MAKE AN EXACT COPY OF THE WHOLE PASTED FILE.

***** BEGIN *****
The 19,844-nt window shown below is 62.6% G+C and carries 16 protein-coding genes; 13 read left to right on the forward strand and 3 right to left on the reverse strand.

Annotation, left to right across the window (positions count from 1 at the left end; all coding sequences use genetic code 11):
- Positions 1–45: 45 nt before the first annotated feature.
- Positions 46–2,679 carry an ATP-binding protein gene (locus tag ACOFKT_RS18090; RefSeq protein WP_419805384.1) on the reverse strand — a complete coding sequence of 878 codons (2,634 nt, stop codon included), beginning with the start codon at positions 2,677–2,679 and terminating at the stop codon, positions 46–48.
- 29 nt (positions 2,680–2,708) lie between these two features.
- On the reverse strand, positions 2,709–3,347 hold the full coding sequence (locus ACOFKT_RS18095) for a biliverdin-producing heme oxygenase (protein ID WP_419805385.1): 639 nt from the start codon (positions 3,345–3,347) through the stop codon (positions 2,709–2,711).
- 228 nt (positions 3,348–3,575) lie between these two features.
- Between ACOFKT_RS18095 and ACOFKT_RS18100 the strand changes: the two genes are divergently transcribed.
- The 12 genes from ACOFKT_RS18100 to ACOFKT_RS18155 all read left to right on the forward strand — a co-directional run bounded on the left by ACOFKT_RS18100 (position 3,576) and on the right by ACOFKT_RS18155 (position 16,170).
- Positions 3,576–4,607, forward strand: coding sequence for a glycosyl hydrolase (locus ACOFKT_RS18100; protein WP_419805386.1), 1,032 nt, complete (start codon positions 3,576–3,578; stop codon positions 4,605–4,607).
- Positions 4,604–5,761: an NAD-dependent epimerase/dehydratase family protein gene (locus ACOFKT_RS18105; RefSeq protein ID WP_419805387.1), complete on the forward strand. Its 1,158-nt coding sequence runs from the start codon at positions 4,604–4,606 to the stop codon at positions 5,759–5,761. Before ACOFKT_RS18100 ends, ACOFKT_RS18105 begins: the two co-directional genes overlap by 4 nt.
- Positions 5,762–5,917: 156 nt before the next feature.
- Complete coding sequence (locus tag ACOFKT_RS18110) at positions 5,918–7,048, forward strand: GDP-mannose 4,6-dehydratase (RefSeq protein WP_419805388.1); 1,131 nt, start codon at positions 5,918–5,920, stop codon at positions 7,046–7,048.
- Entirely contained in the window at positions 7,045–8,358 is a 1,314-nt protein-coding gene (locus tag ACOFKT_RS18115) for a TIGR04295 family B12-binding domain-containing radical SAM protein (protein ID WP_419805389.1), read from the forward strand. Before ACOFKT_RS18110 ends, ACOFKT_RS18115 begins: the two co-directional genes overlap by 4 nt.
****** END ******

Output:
The 19,844-nt window shown below is 62.6% G+C and carries 16 protein-coding genes; 13 read left to right on the forward strand and 3 right to left on the reverse strand.

Annotation, left to right across the window (positions count from 1 at the left end; all coding sequences use genetic code 11):
- Positions 1–45: 45 nt before the first annotated feature.
- Positions 46–2,679 carry an ATP-binding protein gene (locus tag ACOFKT_RS18090; RefSeq protein WP_419805384.1) on the reverse strand — a complete coding sequence of 878 codons (2,634 nt, stop codon included), beginning with the start codon at positions 2,677–2,679 and terminating at the stop codon, positions 46–48.
- 29 nt (positions 2,680–2,708) lie between these two features.
- On the reverse strand, positions 2,709–3,347 hold the full coding sequence (locus ACOFKT_RS18095) for a biliverdin-producing heme oxygenase (protein ID WP_419805385.1): 639 nt from the start codon (positions 3,345–3,347) through the stop codon (positions 2,709–2,711).
- 228 nt (positions 3,348–3,575) lie between these two features.
- Between ACOFKT_RS18095 and ACOFKT_RS18100 the strand changes: the two genes are divergently transcribed.
- The 12 genes from ACOFKT_RS18100 to ACOFKT_RS18155 all read left to right on the forward strand — a co-directional run bounded on the left by ACOFKT_RS18100 (position 3,576) and on the right by ACOFKT_RS18155 (position 16,170).
- Positions 3,576–4,607, forward strand: coding sequence for a glycosyl hydrolase (locus ACOFKT_RS18100; protein WP_419805386.1), 1,032 nt, complete (start codon positions 3,576–3,578; stop codon positions 4,605–4,607).
- Positions 4,604–5,761: an NAD-dependent epimerase/dehydratase family protein gene (locus ACOFKT_RS18105; RefSeq protein ID WP_419805387.1), complete on the forward strand. Its 1,158-nt coding sequence runs from the start codon at positions 4,604–4,606 to the stop codon at positions 5,759–5,761. Before ACOFKT_RS18100 ends, ACOFKT_RS18105 begins: the two co-directional genes overlap by 4 nt.
- Positions 5,762–5,917: 156 nt before the next feature.
- Complete coding sequence (locus tag ACOFKT_RS18110) at positions 5,918–7,048, forward strand: GDP-mannose 4,6-dehydratase (RefSeq protein WP_419805388.1); 1,131 nt, start codon at positions 5,918–5,920, stop codon at positions 7,046–7,048.
- Entirely contained in the window at positions 7,045–8,358 is a 1,314-nt protein-coding gene (locus tag ACOFKT_RS18115) for a TIGR04295 family B12-binding domain-containing radical SAM protein (protein ID WP_419805389.1), read from the forward strand. Before ACOFKT_RS18110 ends, ACOFKT_RS18115 begins: the two co-directional genes overlap by 4 nt.